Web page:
Makwala insisted on Tuesday that he was not ill and the head of Botswana's athletics federation, Falcon Sedimo, told BBC that track's ruling body, the IAAF, had not made it clear why the sprinter was pulled. "There have been no medical tests at all, it's just generalized assumptions because of the outbreak of sickness and he has just one of those symptoms," Sedimo said.

Makwala told the BBC that he didn't have the virus and only vomited because of nerves. "I was not that sick," he said. "I just vomited. Like any other athlete, I vomit. … I could have run because I did my warm-up well and I did everything well. I was ready to run … This is bad. I felt heartbroken yesterday. I was ready for this, I worked hard for this. So I feel like sabotaging or something. … I don't know because I don't have the full information about this."

The 400-metre winner, South Africa's Wayde van Niekerk, said he was disappointed that Makwala was not able to run and even offered to give the Botswanan his medal. "Obviously, there's a lot of fingers that are being pointed right now," van Niekerk said. "I would love him to have his fair opportunity. … I've got so much sympathy for him. I really wish that I could even give him my medal, to be honest with you. But this is sports. These things happen."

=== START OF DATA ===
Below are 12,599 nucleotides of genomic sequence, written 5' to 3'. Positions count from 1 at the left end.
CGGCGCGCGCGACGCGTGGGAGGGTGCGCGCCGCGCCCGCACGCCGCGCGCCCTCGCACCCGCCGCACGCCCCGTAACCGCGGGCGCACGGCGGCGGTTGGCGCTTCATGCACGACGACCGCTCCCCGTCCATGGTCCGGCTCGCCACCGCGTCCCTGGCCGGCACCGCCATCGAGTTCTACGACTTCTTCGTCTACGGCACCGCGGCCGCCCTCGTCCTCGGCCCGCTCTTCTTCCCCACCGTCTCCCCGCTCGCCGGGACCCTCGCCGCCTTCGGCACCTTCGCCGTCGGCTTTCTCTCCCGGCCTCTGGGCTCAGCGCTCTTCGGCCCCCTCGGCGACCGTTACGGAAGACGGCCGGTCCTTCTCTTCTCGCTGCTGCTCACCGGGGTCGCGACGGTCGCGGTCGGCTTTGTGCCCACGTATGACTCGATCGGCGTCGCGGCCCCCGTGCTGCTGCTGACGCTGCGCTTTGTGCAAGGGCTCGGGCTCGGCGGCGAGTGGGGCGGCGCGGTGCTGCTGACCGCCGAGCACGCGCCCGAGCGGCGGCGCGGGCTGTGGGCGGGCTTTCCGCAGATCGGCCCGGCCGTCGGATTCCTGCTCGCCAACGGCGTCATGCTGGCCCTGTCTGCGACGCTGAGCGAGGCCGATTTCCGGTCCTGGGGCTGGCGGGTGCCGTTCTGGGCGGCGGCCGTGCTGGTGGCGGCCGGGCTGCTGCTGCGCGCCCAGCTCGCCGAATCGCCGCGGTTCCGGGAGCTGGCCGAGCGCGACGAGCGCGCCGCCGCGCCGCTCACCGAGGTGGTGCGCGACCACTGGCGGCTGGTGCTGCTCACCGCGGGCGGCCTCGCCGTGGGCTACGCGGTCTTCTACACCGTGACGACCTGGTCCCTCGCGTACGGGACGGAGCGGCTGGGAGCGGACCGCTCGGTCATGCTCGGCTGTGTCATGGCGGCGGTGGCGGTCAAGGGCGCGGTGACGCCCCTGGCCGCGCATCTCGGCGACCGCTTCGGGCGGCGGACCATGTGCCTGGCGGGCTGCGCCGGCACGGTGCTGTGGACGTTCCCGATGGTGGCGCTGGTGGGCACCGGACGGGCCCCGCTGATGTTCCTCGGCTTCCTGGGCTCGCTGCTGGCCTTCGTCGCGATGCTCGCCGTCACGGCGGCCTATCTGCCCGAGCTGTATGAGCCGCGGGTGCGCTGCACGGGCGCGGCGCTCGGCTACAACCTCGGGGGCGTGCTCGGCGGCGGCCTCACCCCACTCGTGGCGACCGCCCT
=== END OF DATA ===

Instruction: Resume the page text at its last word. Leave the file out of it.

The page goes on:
Video: Stomach bug strikes athletes at track and field worlds (The Canadian Press)
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About the Author
European Correspondent

Paul Waldie has been an award-winning journalist with The Globe and Mail for more than 10 years. He has won three National Newspaper Awards for business coverage and been nominated for a Michener Award for meritorious public service journalism. He has also won a Sports Media Canada award for sports writing and authored a best-selling biography of the McCain family. More